I honestly prefer scripts that are a little twisted with a little sense of humor. Kind of like my personality. Scripts that’ll make a person think and mess with one’s mind psychologically. I also like concepts that are based on actual events, something to learn from, real life events. I like to have fun on set, so I try to work with a team that meshes well with each other.
What draws me away are people with over inflated egos or people who immediately ask me for funding without considering my financial situation at the time. I don’t always have change falling out of my pocket – nor do my investment connections. I also have an issue with people who faked their way through the industry.
5. The evolution of women in the genre continues to change almost daily, so what are your thoughts on how things have changed and what do you see coming for the current and future women of horror?
Professional hardware and software products becoming prosumerized has made it easier for all independent filmmakers to create content. Anyone can now obtain a digital camera and editing equipment to create a film. People can even create a short film on their smart phone. More women have been crossing over from being in front of the camera to behind. People are trying to create stronger female images in film and not just a trip, fall and die girl. I see more journalists, such as you, covering women in horror. There is more awareness about women behind the camera and not just in the horror genre. It’s good to see more women picking up a camera and creating their own content. I think you’ll be seeing more cross over women leading film productions.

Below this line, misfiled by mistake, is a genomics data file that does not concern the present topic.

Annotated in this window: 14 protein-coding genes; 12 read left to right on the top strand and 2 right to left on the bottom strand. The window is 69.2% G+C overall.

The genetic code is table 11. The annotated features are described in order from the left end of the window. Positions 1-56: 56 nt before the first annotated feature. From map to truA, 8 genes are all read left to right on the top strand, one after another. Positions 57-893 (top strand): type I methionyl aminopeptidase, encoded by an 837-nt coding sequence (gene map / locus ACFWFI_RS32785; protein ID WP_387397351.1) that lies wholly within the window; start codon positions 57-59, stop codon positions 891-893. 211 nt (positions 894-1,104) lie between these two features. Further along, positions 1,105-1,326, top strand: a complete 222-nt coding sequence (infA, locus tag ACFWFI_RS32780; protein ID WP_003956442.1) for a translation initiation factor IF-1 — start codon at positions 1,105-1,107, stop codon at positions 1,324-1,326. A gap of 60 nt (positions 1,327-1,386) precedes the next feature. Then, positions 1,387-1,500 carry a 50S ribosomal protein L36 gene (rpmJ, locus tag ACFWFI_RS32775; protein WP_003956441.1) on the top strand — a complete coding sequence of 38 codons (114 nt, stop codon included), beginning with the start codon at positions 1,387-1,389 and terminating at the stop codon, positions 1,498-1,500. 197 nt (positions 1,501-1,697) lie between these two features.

6. What are the next couple projects you are working on?
I currently have a couple short films in the film festival circuit: Seeking Valentina is a psychological thriller written and directed by Armin Nasseri. It has been showcased at several festivals and won several awards. I was a supervising producer, assistant director and production manager. Dinner with the Dwyers is a horror / comedy film written by Trevor Wright and directed by Edward Payson. I was a co-producer. It just started its rounds in the film festival circuit.
I have a couple feature films scheduled to be released this year: Polaris (to be re-titled) will be released in the summer of this year. It’s a psychological thriller with a few indie horror names attached. Patrick O’Bell wrote and directed it. I was a producer on the film along with Andy Gates. Doll Murder Spree is a campy grindhouse horror film written and directed by Reyna Young. It is currently in post-production awaiting release this year. I was an executive producer and first assistant director on the film.
I also acted in Bring Me the Head of Lance Henriksen, written and directed by Michael Worth. It’s a mockumentary about Lance that touches on ageism. I’m excited about that film because I got to improv with Tim Thomerson. It should be released this year. I plan on finally finishing a short story and poetry book that I’ve been working on for a few years.
Other than that, I’m just trying to focus on my health. I kind of recently had my own horror story where, I was diagnosed with a small unruptured cerebral aneurysm. I spent October 2016 to early January 2017 wondering if my brain would explode if I made the wrong move or if I’d need brain surgery. Luckily, it’s really small so I don’t need surgery anytime soon and my brain shouldn’t explode. My neurosurgeon is keeping an eye on it to see if it grows.
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*Bio Courtesy of Maureen Whelen